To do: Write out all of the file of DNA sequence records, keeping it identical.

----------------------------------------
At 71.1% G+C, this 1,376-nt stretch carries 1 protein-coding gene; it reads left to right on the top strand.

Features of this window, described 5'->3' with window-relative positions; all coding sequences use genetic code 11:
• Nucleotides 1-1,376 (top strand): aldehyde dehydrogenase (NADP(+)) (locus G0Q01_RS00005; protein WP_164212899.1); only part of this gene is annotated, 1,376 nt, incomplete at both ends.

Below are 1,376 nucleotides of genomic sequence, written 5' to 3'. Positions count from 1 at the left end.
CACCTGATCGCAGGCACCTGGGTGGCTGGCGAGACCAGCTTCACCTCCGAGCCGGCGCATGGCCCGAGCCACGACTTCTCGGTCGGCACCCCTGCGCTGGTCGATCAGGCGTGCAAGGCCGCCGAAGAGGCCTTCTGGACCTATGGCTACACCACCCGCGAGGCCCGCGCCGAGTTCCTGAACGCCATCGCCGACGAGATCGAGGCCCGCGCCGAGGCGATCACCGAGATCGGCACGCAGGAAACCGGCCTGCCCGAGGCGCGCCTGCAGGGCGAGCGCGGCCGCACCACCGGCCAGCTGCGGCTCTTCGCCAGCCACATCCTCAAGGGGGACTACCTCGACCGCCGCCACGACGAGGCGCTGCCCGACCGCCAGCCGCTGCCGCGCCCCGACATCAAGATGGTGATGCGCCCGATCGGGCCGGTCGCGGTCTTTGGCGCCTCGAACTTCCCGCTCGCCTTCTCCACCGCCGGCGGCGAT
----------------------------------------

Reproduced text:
At 71.1% G+C, this 1,376-nt stretch carries 1 protein-coding gene; it reads left to right on the top strand.

Features of this window, described 5'->3' with window-relative positions; all coding sequences use genetic code 11:
• Nucleotides 1-1,376 (top strand): aldehyde dehydrogenase (NADP(+)) (locus G0Q01_RS00005; protein WP_164212899.1); only part of this gene is annotated, 1,376 nt, incomplete at both ends.

Below are 1,376 nucleotides of genomic sequence, written 5' to 3'. Positions count from 1 at the left end.
CACCTGATCGCAGGCACCTGGGTGGCTGGCGAGACCAGCTTCACCTCCGAGCCGGCGCATGGCCCGAGCCACGACTTCTCGGTCGGCACCCCTGCGCTGGTCGATCAGGCGTGCAAGGCCGCCGAAGAGGCCTTCTGGACCTATGGCTACACCACCCGCGAGGCCCGCGCCGAGTTCCTGAACGCCATCGCCGACGAGATCGAGGCCCGCGCCGAGGCGATCACCGAGATCGGCACGCAGGAAACCGGCCTGCCCGAGGCGCGCCTGCAGGGCGAGCGCGGCCGCACCACCGGCCAGCTGCGGCTCTTCGCCAGCCACATCCTCAAGGGGGACTACCTCGACCGCCGCCACGACGAGGCGCTGCCCGACCGCCAGCCGCTGCCGCGCCCCGACATCAAGATGGTGATGCGCCCGATCGGGCCGGTCGCGGTCTTTGGCGCCTCGAACTTCCCGCTCGCCTTCTCCACCGCCGGCGGCGAT